Literature | Feb 15, 2014
The birds and bees are back at it, so why not you? Check out this selection of racy tomes with suggestions on romantic local spots in which to read them. By Ingrid Rojas Contreras
Event | Jan 16, 2014
New documentary chronicles the struggles women faced to play the instruments they loved. By Jonathan Curiel
Book Review | Jan 13, 2014
Award-winning and best-selling comic novelist Gary Shteyngart explores the often cruel humor in the American immigrant experience. By Ingrid Rojas Contreras
Literature | Jan 12, 2014
There's plenty of cruelty in the British songwriter's book, but he's unreservedly bighearted toward his favorite films, actors, TV shows and music, and he rhapsodizes over one LGBT icon after the other. By Barry Walters
Literature | Jan 11, 2014
Saturday Night Live recently announced that they were hiring Sasheer Zamata, the first black woman to join the cast in six years. Author Danielle Evans recommends a book that can give readers an idea of how Zamata might feel: Get Down, a short story collection by Asali Solomon. By Danielle Evans
Literature | Dec 18, 2013
Six gifts book lovers are sure to adore. By Ingrid Rojas Contreras
Literature | Dec 10, 2013
The ten best mind bending reads of the year. By Rick Kleffel
Book Review | Dec 03, 2013
Half travel book, half fancy, Michael Jacobs' The Robber of Memories imagines Columbia's tumultuous Magdalena as a river of myth, able to steal the memories of anyone who drinks its waters. By Ingrid Rojas Contreras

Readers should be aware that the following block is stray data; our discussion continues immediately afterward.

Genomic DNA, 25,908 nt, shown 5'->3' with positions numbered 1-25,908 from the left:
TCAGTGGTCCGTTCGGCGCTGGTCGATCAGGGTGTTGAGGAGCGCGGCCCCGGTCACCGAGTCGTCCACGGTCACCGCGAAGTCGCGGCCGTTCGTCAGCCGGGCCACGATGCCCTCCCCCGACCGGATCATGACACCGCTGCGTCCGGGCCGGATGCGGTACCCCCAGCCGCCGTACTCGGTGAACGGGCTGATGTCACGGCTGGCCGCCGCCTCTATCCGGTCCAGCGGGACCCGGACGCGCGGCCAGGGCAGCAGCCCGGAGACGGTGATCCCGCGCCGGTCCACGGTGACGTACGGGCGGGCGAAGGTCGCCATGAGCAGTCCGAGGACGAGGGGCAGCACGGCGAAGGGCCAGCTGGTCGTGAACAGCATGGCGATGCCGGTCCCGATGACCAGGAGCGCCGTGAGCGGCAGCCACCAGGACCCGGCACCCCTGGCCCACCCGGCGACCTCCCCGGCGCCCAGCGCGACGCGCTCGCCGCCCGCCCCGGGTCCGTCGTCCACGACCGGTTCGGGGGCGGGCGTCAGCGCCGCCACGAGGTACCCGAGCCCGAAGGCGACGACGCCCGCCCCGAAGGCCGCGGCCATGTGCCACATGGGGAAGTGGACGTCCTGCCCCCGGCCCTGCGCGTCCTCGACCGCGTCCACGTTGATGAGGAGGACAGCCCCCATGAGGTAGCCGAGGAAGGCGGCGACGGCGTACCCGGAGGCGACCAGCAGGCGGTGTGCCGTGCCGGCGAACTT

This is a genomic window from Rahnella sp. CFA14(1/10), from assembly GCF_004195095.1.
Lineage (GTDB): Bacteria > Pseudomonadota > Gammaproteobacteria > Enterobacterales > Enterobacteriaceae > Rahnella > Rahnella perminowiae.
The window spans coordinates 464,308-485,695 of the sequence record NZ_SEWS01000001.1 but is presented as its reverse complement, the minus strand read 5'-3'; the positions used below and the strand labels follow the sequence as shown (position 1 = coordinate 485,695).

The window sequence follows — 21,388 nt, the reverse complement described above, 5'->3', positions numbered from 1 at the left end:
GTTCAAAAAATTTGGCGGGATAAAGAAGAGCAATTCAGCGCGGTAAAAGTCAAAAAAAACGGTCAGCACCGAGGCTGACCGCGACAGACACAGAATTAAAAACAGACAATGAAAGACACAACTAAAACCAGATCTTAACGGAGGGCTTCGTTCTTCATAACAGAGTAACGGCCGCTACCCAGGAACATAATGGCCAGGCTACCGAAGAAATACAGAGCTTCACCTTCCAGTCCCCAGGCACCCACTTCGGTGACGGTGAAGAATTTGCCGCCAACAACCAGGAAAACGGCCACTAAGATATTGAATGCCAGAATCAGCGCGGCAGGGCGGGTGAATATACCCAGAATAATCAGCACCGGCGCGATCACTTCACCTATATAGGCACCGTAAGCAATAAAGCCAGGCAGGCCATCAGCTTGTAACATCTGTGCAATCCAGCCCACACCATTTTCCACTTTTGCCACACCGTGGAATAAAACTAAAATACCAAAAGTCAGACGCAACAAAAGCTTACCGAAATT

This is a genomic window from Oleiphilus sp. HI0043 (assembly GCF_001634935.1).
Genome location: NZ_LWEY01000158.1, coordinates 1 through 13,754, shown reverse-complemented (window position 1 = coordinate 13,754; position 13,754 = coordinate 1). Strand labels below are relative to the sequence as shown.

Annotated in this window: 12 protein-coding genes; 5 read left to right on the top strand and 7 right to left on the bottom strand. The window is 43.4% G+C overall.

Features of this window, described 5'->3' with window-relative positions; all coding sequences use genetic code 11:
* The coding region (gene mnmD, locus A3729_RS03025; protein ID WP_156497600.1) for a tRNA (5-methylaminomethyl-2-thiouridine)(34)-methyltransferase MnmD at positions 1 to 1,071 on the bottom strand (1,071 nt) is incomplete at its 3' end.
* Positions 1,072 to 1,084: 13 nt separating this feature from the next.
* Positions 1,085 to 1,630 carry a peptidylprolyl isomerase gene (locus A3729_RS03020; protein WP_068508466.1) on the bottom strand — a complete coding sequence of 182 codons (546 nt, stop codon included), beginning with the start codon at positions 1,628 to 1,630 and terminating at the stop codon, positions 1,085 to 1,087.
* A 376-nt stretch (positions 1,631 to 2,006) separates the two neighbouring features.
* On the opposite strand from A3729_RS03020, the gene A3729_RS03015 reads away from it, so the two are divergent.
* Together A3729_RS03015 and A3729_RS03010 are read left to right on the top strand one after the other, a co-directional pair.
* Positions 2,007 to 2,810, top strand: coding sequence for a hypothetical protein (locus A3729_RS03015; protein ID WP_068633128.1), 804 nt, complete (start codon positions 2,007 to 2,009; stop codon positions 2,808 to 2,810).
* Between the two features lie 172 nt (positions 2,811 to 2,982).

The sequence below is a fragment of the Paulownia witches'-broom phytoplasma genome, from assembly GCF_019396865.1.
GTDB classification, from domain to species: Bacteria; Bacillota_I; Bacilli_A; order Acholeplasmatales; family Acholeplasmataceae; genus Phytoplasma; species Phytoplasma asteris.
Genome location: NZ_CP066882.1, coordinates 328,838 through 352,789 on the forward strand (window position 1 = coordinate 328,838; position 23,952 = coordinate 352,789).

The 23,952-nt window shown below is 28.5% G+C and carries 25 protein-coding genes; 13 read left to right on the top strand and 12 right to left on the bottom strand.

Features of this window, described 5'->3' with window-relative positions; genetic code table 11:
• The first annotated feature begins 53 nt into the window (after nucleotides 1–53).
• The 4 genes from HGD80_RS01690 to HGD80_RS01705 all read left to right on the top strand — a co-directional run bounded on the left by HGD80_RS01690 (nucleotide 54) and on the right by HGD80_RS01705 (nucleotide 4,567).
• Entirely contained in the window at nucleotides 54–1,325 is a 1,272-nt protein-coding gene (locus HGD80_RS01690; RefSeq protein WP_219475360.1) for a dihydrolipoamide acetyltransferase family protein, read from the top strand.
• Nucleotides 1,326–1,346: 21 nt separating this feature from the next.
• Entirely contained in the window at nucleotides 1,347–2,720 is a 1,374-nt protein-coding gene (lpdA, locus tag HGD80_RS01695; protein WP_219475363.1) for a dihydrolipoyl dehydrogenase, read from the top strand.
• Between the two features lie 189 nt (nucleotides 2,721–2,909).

Literature | Nov 30, 2013
This year's batch of kid lit picks by Hucklebee's Book Store co-owner Valerie Lewis features stories about people solving problems. By Cy Musiker
Literature | Nov 30, 2013
A collection of rad children's books by some of our favorite artists, most of them local. By Kristin Farr
"The wars in Iraq and Afghanistan are as much every U.S. citizen's wars as they are the veterans' wars," says Phil Klay, who served in Iraq. His debut story collection is called Redeployment.
Jason Mott's novel The Returned is now an ABC television series called Resurrection, which premieres this weekend. The plot was inspired by a dream Mott had about his mother.
Nigerian-American journalist Dayo Olopade talks about finding optimism in Africa and her new book The Bright Continent: Breaking Rules and Making Change in Modern Africa.
In a new book, Terry Golway takes a sympathetic view of Manhattan's infamous political machine. He says, "Tammany Hall was there for the poor immigrant who was otherwise friendless in New York."
Also on KQED.org this week ...
Women's History Month
KQED proudly celebrates the richness and diversity of the greater San Francisco Bay Area by commemorating Women's History Month.
Where's the Rain?
KQED covers news about California's drought, offers water-saving tips, and more.